Economic Perspectives I
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Effect Of Altering Simulation Parameters
Note: in order to run the simulation referred to in this slide, go here, to the Java Applet version. You will be directed to download the latest version of the Java plug-in.
Hopefully, by now the mechanisms behind our simulation are a bit clearer. The Agents pick among the four available Actions according to their internal probability distributions. Every other step, the Informed Agent asks for advice from the Omniscient one, and uses Bayes' rule to update her knowledge base.
As you may have noticed, Informed Agent doesn't trust that advice blindly. In fact, she knows the exact probability that Omniscient Agent recommends the true state, a number which she takes into account during her knowledge update.
You may alter the precision of Expert's (i.e. Omniscient Agent's) Advice using the slider below the performance graph. Not surprisingly, Informed Agent's performance (the slope of the green line) increases with the increasing quality of information she receives from the Expert.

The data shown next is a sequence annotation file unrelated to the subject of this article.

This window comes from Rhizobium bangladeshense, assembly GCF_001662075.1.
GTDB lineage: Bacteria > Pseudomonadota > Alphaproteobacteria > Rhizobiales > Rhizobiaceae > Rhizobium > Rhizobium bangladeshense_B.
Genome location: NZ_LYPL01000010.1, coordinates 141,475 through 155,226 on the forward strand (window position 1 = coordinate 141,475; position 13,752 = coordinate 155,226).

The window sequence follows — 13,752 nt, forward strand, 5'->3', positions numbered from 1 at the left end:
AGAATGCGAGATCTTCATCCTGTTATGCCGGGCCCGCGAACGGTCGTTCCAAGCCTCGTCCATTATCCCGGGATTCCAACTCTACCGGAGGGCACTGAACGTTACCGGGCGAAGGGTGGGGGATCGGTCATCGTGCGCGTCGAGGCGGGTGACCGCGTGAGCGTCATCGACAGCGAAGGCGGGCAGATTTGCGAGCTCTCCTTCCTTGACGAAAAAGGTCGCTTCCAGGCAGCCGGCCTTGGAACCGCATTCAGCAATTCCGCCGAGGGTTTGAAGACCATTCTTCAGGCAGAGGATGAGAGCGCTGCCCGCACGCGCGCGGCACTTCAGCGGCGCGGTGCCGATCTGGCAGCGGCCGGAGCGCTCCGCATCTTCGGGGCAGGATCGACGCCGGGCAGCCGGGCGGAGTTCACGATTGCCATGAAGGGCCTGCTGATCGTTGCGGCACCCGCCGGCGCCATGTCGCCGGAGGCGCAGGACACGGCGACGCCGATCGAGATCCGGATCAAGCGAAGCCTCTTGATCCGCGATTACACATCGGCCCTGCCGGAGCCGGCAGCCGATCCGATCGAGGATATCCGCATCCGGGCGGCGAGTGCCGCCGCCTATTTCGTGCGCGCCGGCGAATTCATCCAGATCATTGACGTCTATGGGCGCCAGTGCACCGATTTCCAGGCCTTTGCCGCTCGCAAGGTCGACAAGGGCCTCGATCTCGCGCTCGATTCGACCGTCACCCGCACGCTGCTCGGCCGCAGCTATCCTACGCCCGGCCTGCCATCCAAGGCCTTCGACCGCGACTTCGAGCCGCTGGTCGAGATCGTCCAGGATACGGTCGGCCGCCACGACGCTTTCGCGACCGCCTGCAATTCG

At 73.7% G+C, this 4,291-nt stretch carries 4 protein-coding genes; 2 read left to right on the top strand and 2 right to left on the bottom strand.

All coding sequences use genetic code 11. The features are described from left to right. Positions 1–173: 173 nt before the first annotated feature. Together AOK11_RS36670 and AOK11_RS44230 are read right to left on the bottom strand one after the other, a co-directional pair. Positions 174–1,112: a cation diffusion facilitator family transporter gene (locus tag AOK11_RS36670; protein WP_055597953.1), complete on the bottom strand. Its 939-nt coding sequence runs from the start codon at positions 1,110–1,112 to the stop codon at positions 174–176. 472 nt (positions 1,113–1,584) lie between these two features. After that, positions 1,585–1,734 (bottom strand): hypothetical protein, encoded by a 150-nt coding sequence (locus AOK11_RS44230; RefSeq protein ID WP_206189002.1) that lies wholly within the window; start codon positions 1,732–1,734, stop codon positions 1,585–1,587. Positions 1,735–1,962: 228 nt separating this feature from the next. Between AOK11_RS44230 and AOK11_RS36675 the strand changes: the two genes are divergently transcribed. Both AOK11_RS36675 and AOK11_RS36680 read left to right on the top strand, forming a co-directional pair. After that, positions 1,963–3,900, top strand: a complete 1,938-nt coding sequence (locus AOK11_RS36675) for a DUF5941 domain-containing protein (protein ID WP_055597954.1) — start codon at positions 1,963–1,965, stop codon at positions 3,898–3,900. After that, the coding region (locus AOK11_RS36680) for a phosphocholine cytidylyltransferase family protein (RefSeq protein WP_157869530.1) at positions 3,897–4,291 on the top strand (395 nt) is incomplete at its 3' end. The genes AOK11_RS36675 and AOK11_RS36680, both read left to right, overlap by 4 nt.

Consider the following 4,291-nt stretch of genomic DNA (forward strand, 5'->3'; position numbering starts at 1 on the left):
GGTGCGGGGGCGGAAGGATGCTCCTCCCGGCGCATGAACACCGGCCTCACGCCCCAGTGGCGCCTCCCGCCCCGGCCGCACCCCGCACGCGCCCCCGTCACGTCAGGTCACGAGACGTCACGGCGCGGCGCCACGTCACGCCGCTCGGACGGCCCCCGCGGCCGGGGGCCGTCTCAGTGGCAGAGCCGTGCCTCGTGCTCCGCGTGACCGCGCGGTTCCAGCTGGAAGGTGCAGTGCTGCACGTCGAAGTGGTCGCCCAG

Another parameter you may want to change is the Number of Updates that Informed Agent gets before the true state's identity undergoes a random change. You may think of this parameter as the inverse of the environment mutation rate. Increasing the Number of Updates tends to boost the Agent's performance, by giving her more time to learn and exploit her knowledge of the world state.
You may notice, incidentally, that increasing the Number of Updates is most effective when the Precision of Expert's advice is mid-range. Intuitively, this makes sense, especially if we consider the edge cases: when Expert's Advice is completely random, Informed Agent's knowledge doesn't improve in any case, and giving her more time to learn doesn't help. On the other hand, when the advice is flawless, a single update is all it takes to perfect the Agent's knowledge, and subsequent updates do nothing.
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